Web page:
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Supercross star Villopoto enjoying the ride

Ryan Villopoto admits it’s not easy sitting atop the motorcycle racing world. That doesn’t mean the two-time Supercross champion doesn’t relish his lofty perch.

The defending champion of the Monster Energy Cup is back in Las Vegas, hoping history repeats itself tonight at Sam Boyd Stadium. Villopoto won all three races in the main event here last year, good for a $1 million bonus.

“There’s a ton of people who have the talent to be at the top,” Villopoto said. “In my case, I think it’s a combination of hard work and a great team surrounding me. You can’t do it on your own.”

Villopoto’s chances of repeating his feat largely depend on how his surgically repaired left knee responds in his first action since April, when he tore his anterior cruciate ligament in Seattle. The injury sidelined the 24-year-old for the AMA Motocross season.

He also must contend with several hot-riding challengers, namely Ryan Dungey, Mike Alessi, Chad Reed and Justin Barcia. And there’s also the newly configured track designed by retired Supercross star Ricky Carmichael.

The race course features dual starting gates, a 200-foot turn built into the grandstand and a mandatory “joker lane” – essentially a rolling pit stop that each rider must take once per race.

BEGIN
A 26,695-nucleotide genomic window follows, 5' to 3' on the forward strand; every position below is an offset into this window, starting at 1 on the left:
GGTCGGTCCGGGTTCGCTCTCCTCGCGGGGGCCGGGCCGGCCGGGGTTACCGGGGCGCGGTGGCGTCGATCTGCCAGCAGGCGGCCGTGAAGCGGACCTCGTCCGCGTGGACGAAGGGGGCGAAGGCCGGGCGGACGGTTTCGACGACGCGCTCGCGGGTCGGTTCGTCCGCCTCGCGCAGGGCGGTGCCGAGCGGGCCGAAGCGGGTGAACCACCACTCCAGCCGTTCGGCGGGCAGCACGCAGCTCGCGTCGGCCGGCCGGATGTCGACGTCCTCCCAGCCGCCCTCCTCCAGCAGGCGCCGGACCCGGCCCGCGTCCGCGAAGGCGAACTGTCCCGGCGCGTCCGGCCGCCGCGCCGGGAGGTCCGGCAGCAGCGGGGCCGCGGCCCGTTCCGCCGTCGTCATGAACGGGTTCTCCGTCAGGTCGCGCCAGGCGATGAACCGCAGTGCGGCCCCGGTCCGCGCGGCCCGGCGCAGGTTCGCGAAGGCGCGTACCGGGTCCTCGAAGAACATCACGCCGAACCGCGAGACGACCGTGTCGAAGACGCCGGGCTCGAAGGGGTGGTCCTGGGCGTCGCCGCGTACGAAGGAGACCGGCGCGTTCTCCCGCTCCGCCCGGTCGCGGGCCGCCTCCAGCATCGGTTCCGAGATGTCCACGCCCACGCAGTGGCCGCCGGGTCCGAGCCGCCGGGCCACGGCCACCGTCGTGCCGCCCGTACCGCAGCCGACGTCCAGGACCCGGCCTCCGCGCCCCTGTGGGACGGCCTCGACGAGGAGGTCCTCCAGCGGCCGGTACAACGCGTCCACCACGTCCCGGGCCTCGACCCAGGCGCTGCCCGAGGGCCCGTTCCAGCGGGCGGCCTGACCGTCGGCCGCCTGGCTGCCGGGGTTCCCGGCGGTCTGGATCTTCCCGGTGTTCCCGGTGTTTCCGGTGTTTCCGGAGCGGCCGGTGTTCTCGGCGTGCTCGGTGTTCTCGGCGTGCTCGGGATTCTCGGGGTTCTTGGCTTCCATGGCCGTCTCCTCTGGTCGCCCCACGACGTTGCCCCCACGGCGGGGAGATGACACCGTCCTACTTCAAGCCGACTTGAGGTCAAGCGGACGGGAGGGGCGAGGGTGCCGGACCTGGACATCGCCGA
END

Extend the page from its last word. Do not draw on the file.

Villopoto got his first look at the track Friday night and said, “We’ll have a strategy to run the smartest race possible.”

Villopoto qualified for tonight’s event by winning the Supercross series. He became the first rider to repeat since Carmichael in 2006.

“I’m not trying to beat anyone’s record,” Villopoto said. “It’s a young man’s sport, and I’m 24. I’m just trying to do as well as I can, and whatever my legacy is, it is.”

Villopoto, who turned pro in 2005, won four Lite 250cc national Motocross titles (2006, 2007, 2008, 2011). Then he won the two straight championships on the big 450cc bikes.

Among purses, bonuses and endorsement deals, Villopoto reportedly made close to $11 million last year. He owns a home on 50 acres outside Orlando, Fla., and also has a home in Menifee, Calif.

“My goal is to retire and be able to do what I want to do,” he said. “I’m not the kind of guy who flaunts what he has. Could I drive a Ferrari? Sure. But it would probably just sit in the garage.”

Instead, he tools around in a black oversized truck. He mostly wears jeans and T-shirts. He has two motocross training tracks on his Florida property.

When he married his wife, Kristen, last year before his win at the Monster Energy Cup, they stuck to their honeymoon plans of a cruise, even though $1 million would have enabled them to upgrade their trip significantly.

With all of Villopoto’s success, he probably would have more titles had he not injured his left knee in 2009 at the start of the Motocross season and broke his right leg in 2010. The fact he has bounced back from those injuries gives Villopoto confidence he’ll hold up well tonight.

“When you go through the rehab and you see you’re OK, it definitely helps you believe you can do it,” he said. “Growing up in this sport, you know you’re going to get hurt at some point. You get hurt, you give yourself time for your body to heal and your mind to forget, then you start racing again.”

Contact reporter Steve Carp at scarp@reviewjournal.com or 702-387-2913. Follow him on Twitter: @stevecarprj.

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